How an innovation and IP value-chain view can transform portfolio value

How an innovation and IP value-chain view can transform portfolio value

While an IP portfolio built on business value chain can have strategic value, companies should take a closer look at how strong links between intellectual property and innovation can expand a portfolio’s breadth and depth

The innovation pendulum is swinging back towards how patent portfolios are created and valued. Apparent instabilities in the legal environment, licence models and the competitive space have left many ventures with little standalone intellectual property – but still a hefty legal annuity to show for it. The new enforcement markets mean that an inherent risk is now associated with filing patents: the process takes longer than it does to get some products to market and is tremendously costly. As a first reaction, there have been shifts in how pure IP portfolios are being developed.

One indication of this is that first movers are turning their attention to IP programmes that are tightly linked with innovation work. Publicly traded non-practising entities (NPEs), such as Vringo and WiLan, have become more closely aligned to innovation-based activities. Companies such as Patent Properties – formed to remove licensing friction in the market – have pivoted towards Haystack IQ, which focuses on innovation for clients. It is no coincidence that those heavily involved in intellectual property are pushing for a greater link to tangible new innovation as part of their growth – or survival – strategy.

But is an innovation shift enough? While simply coupling intellectual property to innovation does create a higher volume of technology transfer around identified market-ready and patent-protected innovations, it fails fully to take account of how the environment has changed, where the convergence of technical products has resulted in complex systems which combine hardware, sensors, data storage, microprocessors and software, and where interconnectivity is happening in myriad ways. Merely extending intellectual property to innovation does not address the underlying issue: intellectual property and innovation need to be co-dependent for success and must be seen in relation to the market ecosystem.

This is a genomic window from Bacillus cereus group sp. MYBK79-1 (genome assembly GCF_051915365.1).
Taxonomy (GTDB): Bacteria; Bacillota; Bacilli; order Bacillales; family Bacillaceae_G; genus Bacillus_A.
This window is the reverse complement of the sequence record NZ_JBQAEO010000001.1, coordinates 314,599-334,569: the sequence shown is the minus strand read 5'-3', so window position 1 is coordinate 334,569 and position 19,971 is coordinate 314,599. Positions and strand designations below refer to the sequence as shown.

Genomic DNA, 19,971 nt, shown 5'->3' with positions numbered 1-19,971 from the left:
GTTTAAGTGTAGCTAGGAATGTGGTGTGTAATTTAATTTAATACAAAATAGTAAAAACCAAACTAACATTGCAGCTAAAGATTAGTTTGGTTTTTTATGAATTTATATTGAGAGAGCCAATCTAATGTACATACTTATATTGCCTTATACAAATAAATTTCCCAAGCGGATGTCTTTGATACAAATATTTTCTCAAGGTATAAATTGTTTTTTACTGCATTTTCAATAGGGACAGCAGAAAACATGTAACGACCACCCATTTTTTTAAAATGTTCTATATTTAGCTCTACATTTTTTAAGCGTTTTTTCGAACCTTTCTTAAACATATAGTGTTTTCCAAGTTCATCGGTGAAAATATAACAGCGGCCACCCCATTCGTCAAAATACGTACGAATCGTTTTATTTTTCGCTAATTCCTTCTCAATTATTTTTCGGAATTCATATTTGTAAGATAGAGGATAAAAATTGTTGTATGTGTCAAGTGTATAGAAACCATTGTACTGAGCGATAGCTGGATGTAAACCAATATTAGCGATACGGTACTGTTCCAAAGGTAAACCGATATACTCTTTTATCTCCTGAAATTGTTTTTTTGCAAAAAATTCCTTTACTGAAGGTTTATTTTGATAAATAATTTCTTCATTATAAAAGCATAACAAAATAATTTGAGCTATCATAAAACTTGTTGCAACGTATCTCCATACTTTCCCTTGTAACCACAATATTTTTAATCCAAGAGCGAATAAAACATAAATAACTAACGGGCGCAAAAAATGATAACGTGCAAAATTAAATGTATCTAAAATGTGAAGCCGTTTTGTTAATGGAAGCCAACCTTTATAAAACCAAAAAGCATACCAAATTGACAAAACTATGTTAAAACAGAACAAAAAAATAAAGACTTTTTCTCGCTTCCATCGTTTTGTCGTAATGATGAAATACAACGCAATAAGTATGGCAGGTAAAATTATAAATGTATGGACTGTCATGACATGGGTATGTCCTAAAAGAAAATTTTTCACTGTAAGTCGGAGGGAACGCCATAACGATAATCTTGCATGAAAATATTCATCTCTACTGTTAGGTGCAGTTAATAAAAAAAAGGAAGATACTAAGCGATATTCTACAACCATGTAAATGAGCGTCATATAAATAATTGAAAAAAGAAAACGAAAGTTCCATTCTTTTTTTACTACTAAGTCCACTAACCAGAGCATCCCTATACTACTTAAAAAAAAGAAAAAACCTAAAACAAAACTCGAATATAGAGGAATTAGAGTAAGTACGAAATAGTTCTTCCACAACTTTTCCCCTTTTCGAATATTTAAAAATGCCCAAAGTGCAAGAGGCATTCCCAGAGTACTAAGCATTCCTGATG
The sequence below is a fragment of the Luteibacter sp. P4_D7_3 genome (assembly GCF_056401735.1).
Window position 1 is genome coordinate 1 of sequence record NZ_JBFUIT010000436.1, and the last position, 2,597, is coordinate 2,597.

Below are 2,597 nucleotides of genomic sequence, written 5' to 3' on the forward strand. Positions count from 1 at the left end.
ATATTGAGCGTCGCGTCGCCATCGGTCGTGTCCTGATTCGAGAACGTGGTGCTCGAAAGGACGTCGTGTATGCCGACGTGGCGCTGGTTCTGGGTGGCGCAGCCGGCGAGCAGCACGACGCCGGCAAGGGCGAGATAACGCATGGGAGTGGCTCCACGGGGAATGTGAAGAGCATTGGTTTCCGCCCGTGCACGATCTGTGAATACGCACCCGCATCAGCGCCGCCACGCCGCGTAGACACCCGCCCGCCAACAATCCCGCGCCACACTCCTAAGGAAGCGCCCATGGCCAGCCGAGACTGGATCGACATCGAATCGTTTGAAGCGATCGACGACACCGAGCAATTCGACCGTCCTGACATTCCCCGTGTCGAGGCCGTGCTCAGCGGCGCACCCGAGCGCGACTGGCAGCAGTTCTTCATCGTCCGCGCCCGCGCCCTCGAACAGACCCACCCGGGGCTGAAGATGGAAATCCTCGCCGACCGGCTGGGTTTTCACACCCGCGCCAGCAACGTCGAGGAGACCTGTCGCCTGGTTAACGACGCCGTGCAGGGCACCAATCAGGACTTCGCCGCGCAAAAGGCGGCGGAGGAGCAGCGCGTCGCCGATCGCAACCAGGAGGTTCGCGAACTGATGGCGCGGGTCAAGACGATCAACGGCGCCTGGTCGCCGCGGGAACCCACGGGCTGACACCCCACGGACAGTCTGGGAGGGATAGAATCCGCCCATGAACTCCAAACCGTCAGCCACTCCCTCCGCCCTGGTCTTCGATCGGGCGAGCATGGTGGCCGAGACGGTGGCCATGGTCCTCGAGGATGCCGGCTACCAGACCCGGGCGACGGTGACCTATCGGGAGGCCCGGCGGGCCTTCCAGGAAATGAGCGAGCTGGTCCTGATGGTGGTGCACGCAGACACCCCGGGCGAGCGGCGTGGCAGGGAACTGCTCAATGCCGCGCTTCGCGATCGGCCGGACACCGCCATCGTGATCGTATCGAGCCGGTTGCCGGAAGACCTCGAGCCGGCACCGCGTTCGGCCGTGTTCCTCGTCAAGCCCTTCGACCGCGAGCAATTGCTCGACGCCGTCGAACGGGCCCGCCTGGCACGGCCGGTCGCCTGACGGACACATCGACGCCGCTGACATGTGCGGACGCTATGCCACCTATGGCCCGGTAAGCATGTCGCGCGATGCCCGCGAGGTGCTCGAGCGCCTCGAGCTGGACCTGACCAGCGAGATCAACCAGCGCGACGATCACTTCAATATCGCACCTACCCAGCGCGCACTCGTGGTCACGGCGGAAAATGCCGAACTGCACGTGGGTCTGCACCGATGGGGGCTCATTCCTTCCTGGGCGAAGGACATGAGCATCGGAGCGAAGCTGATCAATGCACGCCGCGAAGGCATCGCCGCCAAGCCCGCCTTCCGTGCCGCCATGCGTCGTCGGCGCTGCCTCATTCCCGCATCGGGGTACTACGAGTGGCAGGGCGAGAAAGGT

David Kline’s article “Extinction-level event: out of adversity, opportunity” (IAM, Issue 74, November/December 2015) discusses the great resurgence in innovation that is needed – specifically, how a common feature of the new innovation model involves “reconnecting patents in some fashion to invention, as well as to operating businesses with real products and services”. He points out the need to “[r]estore patents’ organic connection to invention and embed IP value in real products and services in the marketplace”. While this is critical, we need a deeper view on how to execute this instead of just directing innovation teams to innovate on products, while protecting them at the same time. To address this point, innovation and intellectual property need to be linked within the context of a market’s value chain, which in turn will provide insights into the new business segments over what to prioritise for investment. However, this value-chain view would require ventures to rethink and retool how they develop their IP-related innovation programmes internally.

The value chain is a way of looking at a venture’s competitive position, taking growth into account. Intellectual property is often a long game – with patents lasting for upwards of 20 years and other rights lasting in perpetuity. The value-chain view takes into account how a venture needs to grow over time. In particular, two dimensions of the value chain need to be considered: depth and breadth.

Identifying depth

While the true definition of a business’s value-chain depth depends on the particular situation, it refers generally to the depth of offering that the business plan has in the market and the breadth of upstream or downstream influence that it has on surrounding businesses.